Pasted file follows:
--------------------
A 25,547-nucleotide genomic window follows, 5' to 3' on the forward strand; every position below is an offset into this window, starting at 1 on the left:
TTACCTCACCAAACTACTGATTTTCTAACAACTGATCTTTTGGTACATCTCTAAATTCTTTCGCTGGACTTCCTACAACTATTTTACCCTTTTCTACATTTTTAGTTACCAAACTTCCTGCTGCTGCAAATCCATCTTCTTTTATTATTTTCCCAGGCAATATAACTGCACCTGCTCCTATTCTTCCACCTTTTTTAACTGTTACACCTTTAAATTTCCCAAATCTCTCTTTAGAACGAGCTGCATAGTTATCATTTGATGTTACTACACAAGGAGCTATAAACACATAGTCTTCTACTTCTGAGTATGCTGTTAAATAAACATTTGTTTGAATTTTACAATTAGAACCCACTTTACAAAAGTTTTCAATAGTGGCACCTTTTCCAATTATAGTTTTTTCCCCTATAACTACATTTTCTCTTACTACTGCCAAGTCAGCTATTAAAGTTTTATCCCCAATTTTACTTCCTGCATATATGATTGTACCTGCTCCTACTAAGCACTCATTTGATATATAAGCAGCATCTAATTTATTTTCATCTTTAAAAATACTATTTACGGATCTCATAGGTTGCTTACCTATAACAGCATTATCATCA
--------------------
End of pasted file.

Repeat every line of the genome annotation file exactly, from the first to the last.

A 25,547-nucleotide genomic window follows, 5' to 3' on the forward strand; every position below is an offset into this window, starting at 1 on the left:
TTACCTCACCAAACTACTGATTTTCTAACAACTGATCTTTTGGTACATCTCTAAATTCTTTCGCTGGACTTCCTACAACTATTTTACCCTTTTCTACATTTTTAGTTACCAAACTTCCTGCTGCTGCAAATCCATCTTCTTTTATTATTTTCCCAGGCAATATAACTGCACCTGCTCCTATTCTTCCACCTTTTTTAACTGTTACACCTTTAAATTTCCCAAATCTCTCTTTAGAACGAGCTGCATAGTTATCATTTGATGTTACTACACAAGGAGCTATAAACACATAGTCTTCTACTTCTGAGTATGCTGTTAAATAAACATTTGTTTGAATTTTACAATTAGAACCCACTTTACAAAAGTTTTCAATAGTGGCACCTTTTCCAATTATAGTTTTTTCCCCTATAACTACATTTTCTCTTACTACTGCCAAGTCAGCTATTAAAGTTTTATCCCCAATTTTACTTCCTGCATATATGATTGTACCTGCTCCTACTAAGCACTCATTTGATATATAAGCAGCATCTAATTTATTTTCATCTTTAAAAATACTATTTACGGATCTCATAGGTTGCTTACCTATAACAGCATTATCATCA